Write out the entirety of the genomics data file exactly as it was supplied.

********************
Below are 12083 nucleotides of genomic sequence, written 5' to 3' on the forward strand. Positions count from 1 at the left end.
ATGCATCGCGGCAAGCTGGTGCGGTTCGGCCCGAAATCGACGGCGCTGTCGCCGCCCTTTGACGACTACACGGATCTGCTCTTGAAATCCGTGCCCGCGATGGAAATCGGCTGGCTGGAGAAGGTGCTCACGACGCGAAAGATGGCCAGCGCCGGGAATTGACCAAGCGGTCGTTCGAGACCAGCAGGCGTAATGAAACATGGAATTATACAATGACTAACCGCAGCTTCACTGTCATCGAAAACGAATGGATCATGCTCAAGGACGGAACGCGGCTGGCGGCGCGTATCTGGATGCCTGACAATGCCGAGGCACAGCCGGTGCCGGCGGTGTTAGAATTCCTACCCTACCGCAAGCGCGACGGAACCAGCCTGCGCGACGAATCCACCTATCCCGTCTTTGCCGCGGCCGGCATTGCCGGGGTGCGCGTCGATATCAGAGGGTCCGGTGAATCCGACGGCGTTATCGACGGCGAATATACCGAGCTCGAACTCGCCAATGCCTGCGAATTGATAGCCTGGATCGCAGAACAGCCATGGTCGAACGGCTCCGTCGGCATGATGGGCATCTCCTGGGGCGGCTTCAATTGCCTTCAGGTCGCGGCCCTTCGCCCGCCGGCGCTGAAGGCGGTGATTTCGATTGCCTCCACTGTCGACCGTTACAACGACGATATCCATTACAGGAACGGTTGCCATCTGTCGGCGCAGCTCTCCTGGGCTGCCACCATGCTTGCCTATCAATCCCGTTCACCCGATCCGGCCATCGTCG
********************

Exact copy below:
Below are 12083 nucleotides of genomic sequence, written 5' to 3' on the forward strand. Positions count from 1 at the left end.
ATGCATCGCGGCAAGCTGGTGCGGTTCGGCCCGAAATCGACGGCGCTGTCGCCGCCCTTTGACGACTACACGGATCTGCTCTTGAAATCCGTGCCCGCGATGGAAATCGGCTGGCTGGAGAAGGTGCTCACGACGCGAAAGATGGCCAGCGCCGGGAATTGACCAAGCGGTCGTTCGAGACCAGCAGGCGTAATGAAACATGGAATTATACAATGACTAACCGCAGCTTCACTGTCATCGAAAACGAATGGATCATGCTCAAGGACGGAACGCGGCTGGCGGCGCGTATCTGGATGCCTGACAATGCCGAGGCACAGCCGGTGCCGGCGGTGTTAGAATTCCTACCCTACCGCAAGCGCGACGGAACCAGCCTGCGCGACGAATCCACCTATCCCGTCTTTGCCGCGGCCGGCATTGCCGGGGTGCGCGTCGATATCAGAGGGTCCGGTGAATCCGACGGCGTTATCGACGGCGAATATACCGAGCTCGAACTCGCCAATGCCTGCGAATTGATAGCCTGGATCGCAGAACAGCCATGGTCGAACGGCTCCGTCGGCATGATGGGCATCTCCTGGGGCGGCTTCAATTGCCTTCAGGTCGCGGCCCTTCGCCCGCCGGCGCTGAAGGCGGTGATTTCGATTGCCTCCACTGTCGACCGTTACAACGACGATATCCATTACAGGAACGGTTGCCATCTGTCGGCGCAGCTCTCCTGGGCTGCCACCATGCTTGCCTATCAATCCCGTTCACCCGATCCGGCCATCGTCG